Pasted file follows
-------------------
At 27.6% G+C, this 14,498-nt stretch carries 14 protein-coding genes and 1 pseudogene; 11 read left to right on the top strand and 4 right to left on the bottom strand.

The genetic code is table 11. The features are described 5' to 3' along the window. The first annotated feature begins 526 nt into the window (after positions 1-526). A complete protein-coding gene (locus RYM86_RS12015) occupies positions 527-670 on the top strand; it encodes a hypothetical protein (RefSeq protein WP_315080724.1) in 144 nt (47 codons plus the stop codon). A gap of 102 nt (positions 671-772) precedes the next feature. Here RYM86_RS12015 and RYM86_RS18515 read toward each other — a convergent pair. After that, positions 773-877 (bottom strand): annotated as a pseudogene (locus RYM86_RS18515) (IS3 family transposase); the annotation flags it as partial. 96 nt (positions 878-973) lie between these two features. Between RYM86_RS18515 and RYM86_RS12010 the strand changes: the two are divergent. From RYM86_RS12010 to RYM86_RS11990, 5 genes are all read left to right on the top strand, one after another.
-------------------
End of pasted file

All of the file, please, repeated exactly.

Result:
At 27.6% G+C, this 14,498-nt stretch carries 14 protein-coding genes and 1 pseudogene; 11 read left to right on the top strand and 4 right to left on the bottom strand.

The genetic code is table 11. The features are described 5' to 3' along the window. The first annotated feature begins 526 nt into the window (after positions 1-526). A complete protein-coding gene (locus RYM86_RS12015) occupies positions 527-670 on the top strand; it encodes a hypothetical protein (RefSeq protein WP_315080724.1) in 144 nt (47 codons plus the stop codon). A gap of 102 nt (positions 671-772) precedes the next feature. Here RYM86_RS12015 and RYM86_RS18515 read toward each other — a convergent pair. After that, positions 773-877 (bottom strand): annotated as a pseudogene (locus RYM86_RS18515) (IS3 family transposase); the annotation flags it as partial. 96 nt (positions 878-973) lie between these two features. Between RYM86_RS18515 and RYM86_RS12010 the strand changes: the two are divergent. From RYM86_RS12010 to RYM86_RS11990, 5 genes are all read left to right on the top strand, one after another.